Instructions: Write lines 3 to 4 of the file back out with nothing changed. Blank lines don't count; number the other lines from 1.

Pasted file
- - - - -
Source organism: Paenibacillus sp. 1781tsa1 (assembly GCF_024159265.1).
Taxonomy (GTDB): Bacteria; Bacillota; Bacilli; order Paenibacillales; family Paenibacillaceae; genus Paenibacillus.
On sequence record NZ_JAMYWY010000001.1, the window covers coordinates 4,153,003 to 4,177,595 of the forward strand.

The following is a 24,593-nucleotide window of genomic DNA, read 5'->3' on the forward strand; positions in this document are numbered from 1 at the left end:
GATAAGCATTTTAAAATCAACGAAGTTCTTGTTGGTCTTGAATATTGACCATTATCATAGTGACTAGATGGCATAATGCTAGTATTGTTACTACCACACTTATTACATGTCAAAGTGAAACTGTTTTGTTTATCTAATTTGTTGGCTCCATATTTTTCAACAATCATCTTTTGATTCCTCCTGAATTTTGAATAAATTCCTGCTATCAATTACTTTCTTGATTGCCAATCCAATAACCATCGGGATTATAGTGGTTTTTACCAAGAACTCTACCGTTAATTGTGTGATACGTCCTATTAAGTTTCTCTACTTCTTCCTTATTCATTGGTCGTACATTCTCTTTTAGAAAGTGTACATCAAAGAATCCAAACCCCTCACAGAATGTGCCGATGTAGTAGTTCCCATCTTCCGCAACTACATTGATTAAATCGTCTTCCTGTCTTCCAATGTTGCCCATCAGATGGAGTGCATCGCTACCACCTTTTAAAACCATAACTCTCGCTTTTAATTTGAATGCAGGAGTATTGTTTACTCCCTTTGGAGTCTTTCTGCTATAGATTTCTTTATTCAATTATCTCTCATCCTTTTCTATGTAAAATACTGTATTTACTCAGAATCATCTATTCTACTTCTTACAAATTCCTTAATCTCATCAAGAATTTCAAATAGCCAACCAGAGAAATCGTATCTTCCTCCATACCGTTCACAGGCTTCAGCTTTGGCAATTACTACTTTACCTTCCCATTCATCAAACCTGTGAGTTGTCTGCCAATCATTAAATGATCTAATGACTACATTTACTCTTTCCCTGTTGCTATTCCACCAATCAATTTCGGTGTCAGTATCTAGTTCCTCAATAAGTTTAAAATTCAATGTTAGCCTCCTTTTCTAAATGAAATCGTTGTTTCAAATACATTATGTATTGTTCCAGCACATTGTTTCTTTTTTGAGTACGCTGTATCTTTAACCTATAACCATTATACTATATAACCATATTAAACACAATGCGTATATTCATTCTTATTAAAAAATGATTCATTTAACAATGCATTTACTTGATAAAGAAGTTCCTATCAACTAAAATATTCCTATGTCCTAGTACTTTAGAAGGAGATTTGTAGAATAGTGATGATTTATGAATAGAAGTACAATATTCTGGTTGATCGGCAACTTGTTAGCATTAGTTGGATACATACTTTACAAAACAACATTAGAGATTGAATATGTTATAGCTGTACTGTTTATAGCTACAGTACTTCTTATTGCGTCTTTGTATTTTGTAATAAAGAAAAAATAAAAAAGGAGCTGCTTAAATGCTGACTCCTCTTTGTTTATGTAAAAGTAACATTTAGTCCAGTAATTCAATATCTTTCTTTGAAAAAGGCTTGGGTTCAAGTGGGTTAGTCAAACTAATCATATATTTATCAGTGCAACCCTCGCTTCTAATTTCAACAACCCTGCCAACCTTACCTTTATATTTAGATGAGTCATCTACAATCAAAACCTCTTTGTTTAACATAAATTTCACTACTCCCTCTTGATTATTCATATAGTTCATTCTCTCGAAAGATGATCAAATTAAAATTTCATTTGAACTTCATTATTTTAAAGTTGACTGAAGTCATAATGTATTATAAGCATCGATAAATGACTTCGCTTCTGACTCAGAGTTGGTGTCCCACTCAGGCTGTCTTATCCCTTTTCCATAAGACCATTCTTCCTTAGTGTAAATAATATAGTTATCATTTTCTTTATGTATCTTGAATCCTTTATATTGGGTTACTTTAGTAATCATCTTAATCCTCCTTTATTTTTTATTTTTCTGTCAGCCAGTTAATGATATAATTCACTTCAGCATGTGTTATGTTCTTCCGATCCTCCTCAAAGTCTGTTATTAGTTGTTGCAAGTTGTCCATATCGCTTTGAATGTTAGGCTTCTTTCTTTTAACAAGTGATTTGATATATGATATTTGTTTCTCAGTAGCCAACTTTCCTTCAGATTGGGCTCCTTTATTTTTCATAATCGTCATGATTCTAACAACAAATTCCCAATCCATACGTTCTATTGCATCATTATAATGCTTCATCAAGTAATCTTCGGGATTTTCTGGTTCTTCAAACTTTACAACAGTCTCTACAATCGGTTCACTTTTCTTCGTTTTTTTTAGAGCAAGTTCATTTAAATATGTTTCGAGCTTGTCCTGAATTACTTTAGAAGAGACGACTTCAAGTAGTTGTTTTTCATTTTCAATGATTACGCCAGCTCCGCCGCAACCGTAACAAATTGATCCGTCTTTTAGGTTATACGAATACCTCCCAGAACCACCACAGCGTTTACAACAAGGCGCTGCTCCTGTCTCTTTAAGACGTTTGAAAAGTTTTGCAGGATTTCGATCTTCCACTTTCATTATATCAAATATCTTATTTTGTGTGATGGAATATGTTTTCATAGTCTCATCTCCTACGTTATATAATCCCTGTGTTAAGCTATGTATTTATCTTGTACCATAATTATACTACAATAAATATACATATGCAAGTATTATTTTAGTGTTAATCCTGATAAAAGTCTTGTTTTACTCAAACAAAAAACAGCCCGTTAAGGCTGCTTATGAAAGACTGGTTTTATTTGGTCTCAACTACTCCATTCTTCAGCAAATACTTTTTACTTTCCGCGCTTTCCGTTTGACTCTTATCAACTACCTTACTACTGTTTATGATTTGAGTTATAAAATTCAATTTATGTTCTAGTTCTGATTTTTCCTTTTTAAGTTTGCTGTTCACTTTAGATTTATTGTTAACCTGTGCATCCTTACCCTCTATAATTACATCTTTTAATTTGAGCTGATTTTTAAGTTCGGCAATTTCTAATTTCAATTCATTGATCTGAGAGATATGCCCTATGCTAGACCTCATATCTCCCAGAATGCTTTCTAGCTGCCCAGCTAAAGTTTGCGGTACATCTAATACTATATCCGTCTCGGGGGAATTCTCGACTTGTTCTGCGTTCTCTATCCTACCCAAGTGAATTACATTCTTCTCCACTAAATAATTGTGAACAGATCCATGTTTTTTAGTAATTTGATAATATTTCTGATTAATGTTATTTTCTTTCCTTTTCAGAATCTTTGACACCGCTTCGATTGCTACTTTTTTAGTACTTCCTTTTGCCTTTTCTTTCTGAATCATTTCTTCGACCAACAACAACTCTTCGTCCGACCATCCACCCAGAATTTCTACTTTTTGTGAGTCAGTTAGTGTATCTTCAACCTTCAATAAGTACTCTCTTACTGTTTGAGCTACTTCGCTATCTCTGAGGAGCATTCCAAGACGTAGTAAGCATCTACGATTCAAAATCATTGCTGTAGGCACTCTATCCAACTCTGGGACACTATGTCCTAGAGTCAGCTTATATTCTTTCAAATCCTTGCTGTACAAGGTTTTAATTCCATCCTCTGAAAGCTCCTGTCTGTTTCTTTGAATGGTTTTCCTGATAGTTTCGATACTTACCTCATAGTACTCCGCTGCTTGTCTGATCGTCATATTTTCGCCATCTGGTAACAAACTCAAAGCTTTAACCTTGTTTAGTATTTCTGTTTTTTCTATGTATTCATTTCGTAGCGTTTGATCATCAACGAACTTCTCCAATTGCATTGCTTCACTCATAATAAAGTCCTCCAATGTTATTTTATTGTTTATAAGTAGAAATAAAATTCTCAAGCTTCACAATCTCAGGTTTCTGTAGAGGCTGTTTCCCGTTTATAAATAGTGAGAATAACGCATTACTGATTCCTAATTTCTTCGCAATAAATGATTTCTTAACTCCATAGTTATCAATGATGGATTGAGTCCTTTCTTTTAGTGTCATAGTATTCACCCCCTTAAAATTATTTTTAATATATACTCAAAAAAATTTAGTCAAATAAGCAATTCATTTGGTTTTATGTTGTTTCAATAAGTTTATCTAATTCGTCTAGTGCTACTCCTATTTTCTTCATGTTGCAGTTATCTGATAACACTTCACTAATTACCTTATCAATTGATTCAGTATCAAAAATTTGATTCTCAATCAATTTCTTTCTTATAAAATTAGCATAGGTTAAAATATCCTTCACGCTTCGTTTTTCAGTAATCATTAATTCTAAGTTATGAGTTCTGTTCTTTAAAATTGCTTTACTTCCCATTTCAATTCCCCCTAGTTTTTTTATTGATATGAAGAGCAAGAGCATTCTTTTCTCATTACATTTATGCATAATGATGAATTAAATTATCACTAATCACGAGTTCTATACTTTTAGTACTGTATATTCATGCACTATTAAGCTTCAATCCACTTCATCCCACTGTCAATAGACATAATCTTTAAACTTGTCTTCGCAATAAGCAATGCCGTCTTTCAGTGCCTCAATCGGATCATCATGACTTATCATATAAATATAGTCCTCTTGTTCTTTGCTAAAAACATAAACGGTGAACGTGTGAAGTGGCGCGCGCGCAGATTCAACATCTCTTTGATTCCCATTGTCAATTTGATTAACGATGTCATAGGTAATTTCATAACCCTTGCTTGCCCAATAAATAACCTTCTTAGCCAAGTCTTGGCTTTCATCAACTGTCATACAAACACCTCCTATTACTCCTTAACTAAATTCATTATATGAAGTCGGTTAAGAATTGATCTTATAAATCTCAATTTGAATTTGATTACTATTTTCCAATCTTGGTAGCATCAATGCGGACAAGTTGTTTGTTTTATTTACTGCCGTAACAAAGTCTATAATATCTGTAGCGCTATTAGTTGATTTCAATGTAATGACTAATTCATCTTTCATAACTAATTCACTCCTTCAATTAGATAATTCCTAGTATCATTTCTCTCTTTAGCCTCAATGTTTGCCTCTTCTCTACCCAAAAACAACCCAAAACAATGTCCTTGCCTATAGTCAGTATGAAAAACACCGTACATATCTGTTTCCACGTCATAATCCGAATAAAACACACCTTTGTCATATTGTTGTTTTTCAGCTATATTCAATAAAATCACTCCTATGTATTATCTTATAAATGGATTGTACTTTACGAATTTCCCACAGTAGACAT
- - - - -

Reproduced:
On sequence record NZ_JAMYWY010000001.1, the window covers coordinates 4,153,003 to 4,177,595 of the forward strand.

The following is a 24,593-nucleotide window of genomic DNA, read 5'->3' on the forward strand; positions in this document are numbered from 1 at the left end: